Description

Length: 50-55mm

Flight period: June to August (occasionally May and September)

The Brilliant Emerald has apple green eyes and the abdomen and thorax are dark metallic emerald green with a bright bronze sheen. The wings are suffused by saffron, particularly in the female.

Male: abdomen is slightly club-shaped.

 

Female: the vulvar scale is the most distinctive feature as it is long and pointing downwards from the base of the abdomen. Both sexes have long anal appendages which may be visible in flight.

Where to See

Weight1
Latin NameSomatochlora metallica
Habitat
  • Habitats occupied by S. metallica in Scotland and in southeast England are only broadly similar: sheltered, standing or slow-flowing waters usually, but not always, edged with good tree cover.
  • Larvae need a place to hide underwater and ideally need the dark – i.e. shade provided by trees, overhanging banks, etc.
  • Water bodies ideally but not exclusively need to have a soft peaty or muddy substrate, often overlaid with leaf litter.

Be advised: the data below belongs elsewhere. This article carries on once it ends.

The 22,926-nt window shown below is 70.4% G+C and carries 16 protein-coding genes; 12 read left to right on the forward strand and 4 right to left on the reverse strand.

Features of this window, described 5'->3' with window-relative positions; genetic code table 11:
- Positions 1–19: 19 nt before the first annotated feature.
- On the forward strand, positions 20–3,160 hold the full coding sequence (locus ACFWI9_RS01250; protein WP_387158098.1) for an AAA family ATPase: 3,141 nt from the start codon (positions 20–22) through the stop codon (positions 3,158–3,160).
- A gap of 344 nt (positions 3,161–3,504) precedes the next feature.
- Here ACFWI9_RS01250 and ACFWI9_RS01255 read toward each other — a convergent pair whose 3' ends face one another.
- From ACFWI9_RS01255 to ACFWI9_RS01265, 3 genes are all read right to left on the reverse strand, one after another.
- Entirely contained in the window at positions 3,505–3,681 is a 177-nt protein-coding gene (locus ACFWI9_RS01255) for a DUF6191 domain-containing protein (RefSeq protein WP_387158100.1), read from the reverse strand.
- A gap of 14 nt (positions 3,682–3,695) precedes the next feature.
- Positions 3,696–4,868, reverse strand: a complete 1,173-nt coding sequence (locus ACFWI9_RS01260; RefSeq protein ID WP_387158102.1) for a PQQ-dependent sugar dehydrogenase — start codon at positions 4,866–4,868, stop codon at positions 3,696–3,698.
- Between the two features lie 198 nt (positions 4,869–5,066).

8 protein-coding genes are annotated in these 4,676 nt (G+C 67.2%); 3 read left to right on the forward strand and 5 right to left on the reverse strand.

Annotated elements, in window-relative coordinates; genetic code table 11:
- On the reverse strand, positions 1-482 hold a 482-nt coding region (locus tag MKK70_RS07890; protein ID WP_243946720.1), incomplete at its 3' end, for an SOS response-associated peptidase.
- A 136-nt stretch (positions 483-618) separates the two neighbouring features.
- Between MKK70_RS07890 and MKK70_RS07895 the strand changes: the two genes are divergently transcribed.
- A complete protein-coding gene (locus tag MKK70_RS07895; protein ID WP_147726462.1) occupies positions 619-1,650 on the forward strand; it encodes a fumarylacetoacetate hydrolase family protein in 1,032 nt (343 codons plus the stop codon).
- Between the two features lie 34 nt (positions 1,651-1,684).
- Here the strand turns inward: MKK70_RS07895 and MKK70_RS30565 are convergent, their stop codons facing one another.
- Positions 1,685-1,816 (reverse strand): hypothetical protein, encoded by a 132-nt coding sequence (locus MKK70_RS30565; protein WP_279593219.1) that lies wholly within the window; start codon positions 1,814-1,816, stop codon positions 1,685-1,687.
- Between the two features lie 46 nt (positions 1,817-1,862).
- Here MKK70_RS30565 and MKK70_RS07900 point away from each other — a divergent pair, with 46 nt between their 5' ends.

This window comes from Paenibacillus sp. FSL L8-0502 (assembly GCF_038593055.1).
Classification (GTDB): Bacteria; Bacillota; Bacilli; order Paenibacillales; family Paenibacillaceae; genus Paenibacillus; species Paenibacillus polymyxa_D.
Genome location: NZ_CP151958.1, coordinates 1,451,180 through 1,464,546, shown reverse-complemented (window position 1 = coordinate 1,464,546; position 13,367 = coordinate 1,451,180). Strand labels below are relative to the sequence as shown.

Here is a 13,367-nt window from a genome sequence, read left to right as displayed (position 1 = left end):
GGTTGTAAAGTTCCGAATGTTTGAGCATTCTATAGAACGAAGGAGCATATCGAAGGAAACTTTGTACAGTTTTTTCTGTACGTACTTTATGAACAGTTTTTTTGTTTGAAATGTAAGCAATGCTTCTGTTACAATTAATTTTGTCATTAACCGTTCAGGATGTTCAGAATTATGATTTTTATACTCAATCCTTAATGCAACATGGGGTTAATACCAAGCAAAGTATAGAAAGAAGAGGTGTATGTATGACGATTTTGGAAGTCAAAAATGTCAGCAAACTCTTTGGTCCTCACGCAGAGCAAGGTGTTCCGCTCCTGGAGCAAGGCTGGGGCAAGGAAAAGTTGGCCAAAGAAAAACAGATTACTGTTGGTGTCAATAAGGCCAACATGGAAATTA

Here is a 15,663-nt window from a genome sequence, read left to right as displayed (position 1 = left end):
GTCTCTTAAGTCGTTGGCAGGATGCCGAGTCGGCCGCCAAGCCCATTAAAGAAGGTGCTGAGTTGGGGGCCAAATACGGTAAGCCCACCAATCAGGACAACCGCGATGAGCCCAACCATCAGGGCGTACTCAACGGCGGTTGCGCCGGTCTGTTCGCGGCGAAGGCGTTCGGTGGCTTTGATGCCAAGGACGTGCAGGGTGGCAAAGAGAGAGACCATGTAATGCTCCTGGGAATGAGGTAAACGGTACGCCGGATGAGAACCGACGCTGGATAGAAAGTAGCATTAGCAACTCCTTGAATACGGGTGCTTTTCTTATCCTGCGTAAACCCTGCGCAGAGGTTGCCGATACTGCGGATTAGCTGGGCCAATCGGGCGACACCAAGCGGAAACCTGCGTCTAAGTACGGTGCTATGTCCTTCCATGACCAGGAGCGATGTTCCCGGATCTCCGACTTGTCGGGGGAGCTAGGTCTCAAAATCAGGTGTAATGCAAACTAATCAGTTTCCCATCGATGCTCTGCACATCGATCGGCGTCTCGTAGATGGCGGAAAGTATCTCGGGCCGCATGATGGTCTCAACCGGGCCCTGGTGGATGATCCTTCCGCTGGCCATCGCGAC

Threats

The main threats to this species come from over-management or lack of appropriate management, deforestation, reduction in water levels, pollution and the introduction of fish.

Status & Distribution

The Brilliant Emerald is considered to be a nationally rare species. Using the IUCN categories, the Brilliant Emerald is considered to be endangered in the UK.

Similar Species

The Downy Emerald and Northern Emerald are somewhat similar in appearance.

Management

General management principles include maintaining water levels and targeting survey work to map emergence sites. There are also best practice guidelines for managing inhabited sites including sensitive cutting of emergent vegetation, dredging and pruning. 

Management Fact File/wp-content/uploads/2018/10/somatochlora-metallica.pdf
Species GroupDragonflies
Family
Identification Notes
  • Apple green eyes and the abdomen and thorax are dark metallic emerald green with a bright bronze sheen. The wings are suffused by saffron, particularly in the female. The male abdomen is slightly club-shaped.
  • Habitats usually sheltered, standing or slow-flowing waters usually often edged with good tree cover.
  • The Brilliant Emerald is considered to be a nationally rare species.
  • Length: 53mm
  • June – August
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